Helping Students See The Difference In Being "Good" and Being Christ-like
"What does it mean to be a Christian?"
While the responses will definitely differ from group to group, I'm willing to bet that in every instance, there is something mentioned about behavior. Something like:
"Being a Christian means doing ____________________."
Or . . .
"Being a Christian means not doing ___________________."
Our behavior definitely plays a role in what it means to be a Christ-follower. You can't read Scripture and miss the call to a Kingdom-minded morality. God's Word is clear: there's an expectation on Christ-followers to act in a godly manner.
But, is living a good life unique to Christianity?
Does God have a corner market on calling people to live good lives? Of course not. The call to live good lives is found in numerous world religions, great and small. The call to be good and moral people is certainly found in secular culture. (And let's just admit it here: there are a great many secular people who live morally superior lives to some professed Christians.) So, is living an upright life truly unique to Christianity? No. But living a Christ-like life is.
Which begs the question:
Are your teenagers seeking to be "good people"? Or are they seeking to be "Christ-like"? There's a pretty big difference in the two . . .
See, the Bible doesn't call us to merely be "good people." Scripture calls us to much more than that. We're called to be holy (1 Peter 1:15-16). And being holy is all about being set-apart from the world (Col. 3). It's about being different. About being "other." This "otherness" is maybe best defined as the imitation of Christ (Eph. 5:1). The purpose for being holy is about glorifying God, but also about leading people to God (Matt. 5:16). This is the call God has placed on your life and your students' lives. And it is radically different than simply being good.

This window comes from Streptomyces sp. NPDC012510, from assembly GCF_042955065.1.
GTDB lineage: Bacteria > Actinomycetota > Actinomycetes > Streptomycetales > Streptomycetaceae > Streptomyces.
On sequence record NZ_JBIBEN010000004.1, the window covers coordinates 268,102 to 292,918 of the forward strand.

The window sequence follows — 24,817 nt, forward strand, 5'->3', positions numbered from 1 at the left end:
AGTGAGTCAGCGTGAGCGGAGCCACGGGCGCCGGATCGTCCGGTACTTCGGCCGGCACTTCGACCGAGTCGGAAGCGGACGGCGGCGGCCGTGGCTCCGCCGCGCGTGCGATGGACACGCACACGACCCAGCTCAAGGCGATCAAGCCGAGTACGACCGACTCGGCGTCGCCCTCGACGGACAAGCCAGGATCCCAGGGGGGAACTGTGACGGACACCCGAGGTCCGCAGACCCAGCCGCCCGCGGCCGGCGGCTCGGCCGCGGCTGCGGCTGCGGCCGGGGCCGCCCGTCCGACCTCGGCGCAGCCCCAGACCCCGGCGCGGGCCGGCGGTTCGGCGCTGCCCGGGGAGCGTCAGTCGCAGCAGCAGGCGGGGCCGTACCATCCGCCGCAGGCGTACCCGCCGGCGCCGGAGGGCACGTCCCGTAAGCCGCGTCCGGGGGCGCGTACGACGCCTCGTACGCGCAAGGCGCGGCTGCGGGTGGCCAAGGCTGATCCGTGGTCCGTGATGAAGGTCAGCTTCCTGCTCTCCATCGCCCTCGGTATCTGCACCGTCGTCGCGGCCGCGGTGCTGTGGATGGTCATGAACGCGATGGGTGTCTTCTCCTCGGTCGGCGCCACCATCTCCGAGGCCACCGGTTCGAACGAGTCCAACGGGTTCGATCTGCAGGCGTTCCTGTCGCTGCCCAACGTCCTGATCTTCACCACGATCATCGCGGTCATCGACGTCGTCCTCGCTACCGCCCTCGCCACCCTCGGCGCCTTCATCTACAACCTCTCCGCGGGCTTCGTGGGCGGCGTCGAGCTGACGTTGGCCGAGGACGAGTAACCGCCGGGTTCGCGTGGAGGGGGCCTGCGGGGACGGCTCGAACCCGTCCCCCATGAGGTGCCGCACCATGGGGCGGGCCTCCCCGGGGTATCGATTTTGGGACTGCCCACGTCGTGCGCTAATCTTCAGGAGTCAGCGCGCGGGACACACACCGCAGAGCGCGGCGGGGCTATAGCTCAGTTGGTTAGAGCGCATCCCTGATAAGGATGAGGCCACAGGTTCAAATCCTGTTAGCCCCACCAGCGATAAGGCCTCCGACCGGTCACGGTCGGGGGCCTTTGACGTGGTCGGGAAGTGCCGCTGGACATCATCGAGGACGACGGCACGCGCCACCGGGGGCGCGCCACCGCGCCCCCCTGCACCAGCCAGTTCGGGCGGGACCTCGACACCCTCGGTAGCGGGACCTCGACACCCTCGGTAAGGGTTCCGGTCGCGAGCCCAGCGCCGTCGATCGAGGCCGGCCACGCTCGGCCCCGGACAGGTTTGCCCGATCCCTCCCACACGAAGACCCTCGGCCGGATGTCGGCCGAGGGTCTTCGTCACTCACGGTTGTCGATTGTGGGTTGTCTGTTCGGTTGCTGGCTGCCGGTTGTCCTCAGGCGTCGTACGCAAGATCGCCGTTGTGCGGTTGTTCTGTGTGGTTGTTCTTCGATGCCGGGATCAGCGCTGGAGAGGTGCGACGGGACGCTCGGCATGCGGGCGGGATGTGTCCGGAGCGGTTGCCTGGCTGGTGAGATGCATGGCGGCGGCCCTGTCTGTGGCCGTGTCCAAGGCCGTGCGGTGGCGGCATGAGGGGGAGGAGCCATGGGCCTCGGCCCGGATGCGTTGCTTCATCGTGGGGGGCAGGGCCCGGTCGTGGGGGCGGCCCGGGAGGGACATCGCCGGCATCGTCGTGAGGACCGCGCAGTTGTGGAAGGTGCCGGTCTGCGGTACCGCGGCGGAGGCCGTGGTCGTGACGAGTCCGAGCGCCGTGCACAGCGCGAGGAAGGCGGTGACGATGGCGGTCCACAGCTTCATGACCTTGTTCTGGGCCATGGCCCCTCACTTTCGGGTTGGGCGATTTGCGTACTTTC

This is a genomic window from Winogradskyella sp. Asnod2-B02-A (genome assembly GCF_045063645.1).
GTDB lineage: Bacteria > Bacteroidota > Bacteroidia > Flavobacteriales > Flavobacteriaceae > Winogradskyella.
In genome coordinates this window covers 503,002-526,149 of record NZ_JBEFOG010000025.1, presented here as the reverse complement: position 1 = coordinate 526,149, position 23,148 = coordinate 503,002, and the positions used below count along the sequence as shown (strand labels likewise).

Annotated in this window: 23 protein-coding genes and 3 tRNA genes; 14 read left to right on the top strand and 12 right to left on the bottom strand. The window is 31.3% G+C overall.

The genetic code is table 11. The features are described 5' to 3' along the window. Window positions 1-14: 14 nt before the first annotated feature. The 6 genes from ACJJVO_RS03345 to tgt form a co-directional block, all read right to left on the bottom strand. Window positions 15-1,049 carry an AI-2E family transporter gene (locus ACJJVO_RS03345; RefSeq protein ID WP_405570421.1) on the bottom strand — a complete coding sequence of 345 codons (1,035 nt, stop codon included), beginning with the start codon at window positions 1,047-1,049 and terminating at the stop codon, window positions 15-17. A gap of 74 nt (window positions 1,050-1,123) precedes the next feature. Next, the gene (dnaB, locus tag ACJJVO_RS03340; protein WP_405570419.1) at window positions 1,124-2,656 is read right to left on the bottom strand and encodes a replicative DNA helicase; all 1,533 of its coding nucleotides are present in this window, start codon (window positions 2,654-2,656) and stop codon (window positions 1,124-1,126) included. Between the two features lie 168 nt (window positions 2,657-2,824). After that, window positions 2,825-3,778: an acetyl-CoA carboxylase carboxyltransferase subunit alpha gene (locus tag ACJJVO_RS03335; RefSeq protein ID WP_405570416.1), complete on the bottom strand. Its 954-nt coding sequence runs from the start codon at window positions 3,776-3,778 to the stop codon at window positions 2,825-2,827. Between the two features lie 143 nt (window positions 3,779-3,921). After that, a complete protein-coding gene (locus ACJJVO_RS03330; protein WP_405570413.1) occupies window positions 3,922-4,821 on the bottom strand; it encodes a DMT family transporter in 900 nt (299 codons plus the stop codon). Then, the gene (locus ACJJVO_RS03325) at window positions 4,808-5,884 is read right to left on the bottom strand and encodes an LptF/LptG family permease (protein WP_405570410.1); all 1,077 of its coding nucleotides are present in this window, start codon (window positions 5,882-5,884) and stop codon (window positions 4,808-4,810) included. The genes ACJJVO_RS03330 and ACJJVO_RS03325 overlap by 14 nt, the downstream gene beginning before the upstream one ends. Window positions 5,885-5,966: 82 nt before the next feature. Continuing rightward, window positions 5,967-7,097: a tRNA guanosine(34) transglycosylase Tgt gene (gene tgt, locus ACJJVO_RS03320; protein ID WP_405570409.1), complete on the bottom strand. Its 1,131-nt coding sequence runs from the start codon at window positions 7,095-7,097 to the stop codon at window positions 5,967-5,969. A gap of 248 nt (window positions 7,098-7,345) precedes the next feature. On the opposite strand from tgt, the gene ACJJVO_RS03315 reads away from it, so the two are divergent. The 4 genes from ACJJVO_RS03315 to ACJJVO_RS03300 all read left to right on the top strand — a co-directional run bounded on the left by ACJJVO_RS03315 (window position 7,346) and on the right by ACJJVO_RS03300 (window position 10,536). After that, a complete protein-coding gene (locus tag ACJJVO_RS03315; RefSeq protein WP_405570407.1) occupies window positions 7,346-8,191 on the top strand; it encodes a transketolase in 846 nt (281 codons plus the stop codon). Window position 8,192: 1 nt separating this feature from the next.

The cool thing is that we're not called to be Christ-like and then left to fend for ourselves. We have Scripture as a guide. And we have the empowerment of the Spirit to lead us. When you look at it this way, to see the our Christian lives as merely the effort to live as good people is a massive exercise in missing-the-point. We have the call, the example, and the power to boldly embrace Christ-likeness as an essential part of our identity. But here's the kicker and the real purpose of this post:
Students will never hear the call to Christ-like living without the conviction of God's Word.
In other words, to ascribe to Scripture's standards, they have to know Scripture. To break through the legalistic, feel-good religiosity of merely being "good," students must be presented with the standard of holiness. This doesn't happen by accident, or by osmosis, or by chance. It happens when you are committed to intentionally crafting an environment where God's Word is central.
Being "good," or moral, is a basic tenet of Buddhism, Hinduism, Shintoism, and Sikhism. Being "good" is espoused as virtuous by secularists and atheists. Acting "good" is an aspect of Christianity. But being Christ-like is the singular, unique call of Christianity.